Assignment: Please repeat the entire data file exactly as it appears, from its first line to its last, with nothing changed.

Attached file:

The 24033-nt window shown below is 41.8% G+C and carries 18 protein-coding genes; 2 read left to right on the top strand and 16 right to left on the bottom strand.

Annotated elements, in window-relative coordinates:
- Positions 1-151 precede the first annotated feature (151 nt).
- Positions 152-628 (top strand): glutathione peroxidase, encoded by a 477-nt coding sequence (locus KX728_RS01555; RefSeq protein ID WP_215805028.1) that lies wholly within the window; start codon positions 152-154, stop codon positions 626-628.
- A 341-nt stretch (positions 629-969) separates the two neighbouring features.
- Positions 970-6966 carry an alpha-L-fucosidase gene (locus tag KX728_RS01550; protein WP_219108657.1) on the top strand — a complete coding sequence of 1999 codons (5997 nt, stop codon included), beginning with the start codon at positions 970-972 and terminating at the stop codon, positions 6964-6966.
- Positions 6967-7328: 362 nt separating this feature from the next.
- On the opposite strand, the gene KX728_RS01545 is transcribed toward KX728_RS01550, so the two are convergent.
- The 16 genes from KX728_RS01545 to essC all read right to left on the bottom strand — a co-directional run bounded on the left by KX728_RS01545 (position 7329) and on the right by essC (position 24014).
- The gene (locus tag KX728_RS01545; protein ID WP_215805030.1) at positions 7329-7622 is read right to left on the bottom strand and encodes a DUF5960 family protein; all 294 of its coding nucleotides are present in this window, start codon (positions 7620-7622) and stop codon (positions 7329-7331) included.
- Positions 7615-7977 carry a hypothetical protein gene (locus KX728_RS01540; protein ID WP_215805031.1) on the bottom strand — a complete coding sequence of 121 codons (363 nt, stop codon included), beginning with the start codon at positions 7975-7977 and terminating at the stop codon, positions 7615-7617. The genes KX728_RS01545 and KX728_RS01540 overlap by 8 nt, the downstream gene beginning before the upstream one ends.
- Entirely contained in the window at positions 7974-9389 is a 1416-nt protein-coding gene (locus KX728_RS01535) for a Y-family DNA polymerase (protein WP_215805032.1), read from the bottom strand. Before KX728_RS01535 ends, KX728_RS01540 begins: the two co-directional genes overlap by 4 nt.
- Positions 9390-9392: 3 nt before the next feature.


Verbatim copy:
The 24033-nt window shown below is 41.8% G+C and carries 18 protein-coding genes; 2 read left to right on the top strand and 16 right to left on the bottom strand.

Annotated elements, in window-relative coordinates:
- Positions 1-151 precede the first annotated feature (151 nt).
- Positions 152-628 (top strand): glutathione peroxidase, encoded by a 477-nt coding sequence (locus KX728_RS01555; RefSeq protein ID WP_215805028.1) that lies wholly within the window; start codon positions 152-154, stop codon positions 626-628.
- A 341-nt stretch (positions 629-969) separates the two neighbouring features.
- Positions 970-6966 carry an alpha-L-fucosidase gene (locus tag KX728_RS01550; protein WP_219108657.1) on the top strand — a complete coding sequence of 1999 codons (5997 nt, stop codon included), beginning with the start codon at positions 970-972 and terminating at the stop codon, positions 6964-6966.
- Positions 6967-7328: 362 nt separating this feature from the next.
- On the opposite strand, the gene KX728_RS01545 is transcribed toward KX728_RS01550, so the two are convergent.
- The 16 genes from KX728_RS01545 to essC all read right to left on the bottom strand — a co-directional run bounded on the left by KX728_RS01545 (position 7329) and on the right by essC (position 24014).
- The gene (locus tag KX728_RS01545; protein ID WP_215805030.1) at positions 7329-7622 is read right to left on the bottom strand and encodes a DUF5960 family protein; all 294 of its coding nucleotides are present in this window, start codon (positions 7620-7622) and stop codon (positions 7329-7331) included.
- Positions 7615-7977 carry a hypothetical protein gene (locus KX728_RS01540; protein ID WP_215805031.1) on the bottom strand — a complete coding sequence of 121 codons (363 nt, stop codon included), beginning with the start codon at positions 7975-7977 and terminating at the stop codon, positions 7615-7617. The genes KX728_RS01545 and KX728_RS01540 overlap by 8 nt, the downstream gene beginning before the upstream one ends.
- Entirely contained in the window at positions 7974-9389 is a 1416-nt protein-coding gene (locus KX728_RS01535) for a Y-family DNA polymerase (protein WP_215805032.1), read from the bottom strand. Before KX728_RS01535 ends, KX728_RS01540 begins: the two co-directional genes overlap by 4 nt.
- Positions 9390-9392: 3 nt before the next feature.